Thursday, September 27, 2007

Newflash: When you borrow money you have to pay it back

What do economists think of the recent credit squeeze? Everyone is waiting for the rising foreclosures and sinking bad debts to trickle down to everyday consumers. Will we experience another depression? Will bread cost $10 a loaf?

"For the past 25 years, America has experienced a period of rising consumer debt," said Steven Fazzari, an economics professor at Washington University in St. Louis. "Up to now the high debt levels have had a positive influence on the economy. In fact, it was a stimulus to economic growth. But now it's likely to become a source of economic contraction."
How is increasing debt a positive influence on the economy? Sure, if you double your income by borrowing money you don't have, you can spend more. Is that good for the economy? Ask a marathon runner if it's a good idea to drink a gallon of coffee and start out in a blistering fast run.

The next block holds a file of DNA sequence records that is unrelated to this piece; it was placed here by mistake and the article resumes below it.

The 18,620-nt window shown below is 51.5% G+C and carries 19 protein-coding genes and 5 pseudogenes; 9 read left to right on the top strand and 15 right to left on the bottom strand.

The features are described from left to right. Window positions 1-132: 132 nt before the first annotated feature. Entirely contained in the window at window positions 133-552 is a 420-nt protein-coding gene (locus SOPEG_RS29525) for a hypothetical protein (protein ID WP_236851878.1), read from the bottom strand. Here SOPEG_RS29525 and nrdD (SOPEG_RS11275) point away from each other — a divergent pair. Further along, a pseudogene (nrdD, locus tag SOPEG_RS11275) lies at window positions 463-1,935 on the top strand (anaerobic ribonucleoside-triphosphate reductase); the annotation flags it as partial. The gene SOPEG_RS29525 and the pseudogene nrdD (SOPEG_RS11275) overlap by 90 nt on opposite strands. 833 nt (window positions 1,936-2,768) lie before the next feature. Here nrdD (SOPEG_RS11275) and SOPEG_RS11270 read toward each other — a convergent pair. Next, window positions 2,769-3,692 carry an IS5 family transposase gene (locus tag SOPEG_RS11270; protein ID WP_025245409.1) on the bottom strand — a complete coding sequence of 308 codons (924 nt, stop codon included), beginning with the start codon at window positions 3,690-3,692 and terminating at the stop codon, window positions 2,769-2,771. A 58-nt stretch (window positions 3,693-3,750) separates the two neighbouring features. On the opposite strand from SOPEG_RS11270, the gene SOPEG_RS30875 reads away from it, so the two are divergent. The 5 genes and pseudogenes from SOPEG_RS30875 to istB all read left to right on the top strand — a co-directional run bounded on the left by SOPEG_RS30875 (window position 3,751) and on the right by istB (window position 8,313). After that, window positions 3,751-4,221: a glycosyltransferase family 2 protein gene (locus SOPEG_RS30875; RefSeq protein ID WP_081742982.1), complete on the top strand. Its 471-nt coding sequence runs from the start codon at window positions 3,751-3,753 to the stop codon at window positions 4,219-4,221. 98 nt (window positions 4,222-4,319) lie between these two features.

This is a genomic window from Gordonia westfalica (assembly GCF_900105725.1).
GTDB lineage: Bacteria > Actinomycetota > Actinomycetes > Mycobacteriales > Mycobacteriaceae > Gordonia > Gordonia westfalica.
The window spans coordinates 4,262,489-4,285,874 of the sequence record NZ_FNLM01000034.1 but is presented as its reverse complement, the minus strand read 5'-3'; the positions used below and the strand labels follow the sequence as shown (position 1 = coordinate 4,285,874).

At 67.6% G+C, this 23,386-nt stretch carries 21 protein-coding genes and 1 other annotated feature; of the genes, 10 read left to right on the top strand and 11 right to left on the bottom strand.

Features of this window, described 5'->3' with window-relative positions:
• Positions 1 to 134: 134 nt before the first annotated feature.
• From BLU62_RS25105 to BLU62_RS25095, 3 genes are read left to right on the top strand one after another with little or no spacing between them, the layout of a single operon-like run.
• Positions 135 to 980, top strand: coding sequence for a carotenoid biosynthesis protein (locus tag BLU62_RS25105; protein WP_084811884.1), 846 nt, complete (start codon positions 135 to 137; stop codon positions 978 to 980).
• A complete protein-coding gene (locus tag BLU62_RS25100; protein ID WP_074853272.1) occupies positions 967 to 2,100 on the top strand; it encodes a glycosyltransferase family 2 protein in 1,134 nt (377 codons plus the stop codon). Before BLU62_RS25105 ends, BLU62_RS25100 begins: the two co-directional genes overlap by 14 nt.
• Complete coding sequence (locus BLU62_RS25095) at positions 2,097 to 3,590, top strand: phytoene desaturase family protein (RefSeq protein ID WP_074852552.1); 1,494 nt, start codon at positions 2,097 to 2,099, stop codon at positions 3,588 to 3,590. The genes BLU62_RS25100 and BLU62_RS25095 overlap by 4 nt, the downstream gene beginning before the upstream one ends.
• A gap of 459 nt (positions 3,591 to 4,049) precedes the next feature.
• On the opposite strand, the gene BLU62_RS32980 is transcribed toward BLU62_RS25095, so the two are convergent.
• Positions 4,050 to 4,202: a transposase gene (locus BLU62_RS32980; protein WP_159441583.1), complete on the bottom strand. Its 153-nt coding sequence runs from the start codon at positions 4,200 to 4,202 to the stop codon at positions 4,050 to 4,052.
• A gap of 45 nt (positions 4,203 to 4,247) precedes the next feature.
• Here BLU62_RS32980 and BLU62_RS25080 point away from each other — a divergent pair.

"Our research suggests that we're facing a much more serious problem due to our consumption habits, that could have a much bigger impact,"
When you think about everyone who refinanced in order to cash out equity in their homes, they have been spending money that they didn't really have. Now their equity is gone, they can't pay back their loan, and the supply for their spending surplus is dried out. Now they have to live on their income alone, plus pay hefty monthly payments on all that debt they accumulated. It's no wonder they won't be spending much elsewhere.
"What will people do when offers for new credit cards don't show up in the mail three times a week? People won't be able to simply pay off old loans with new lines of credit. They'll be forced to service their debt, if they can."
Perish the thought.

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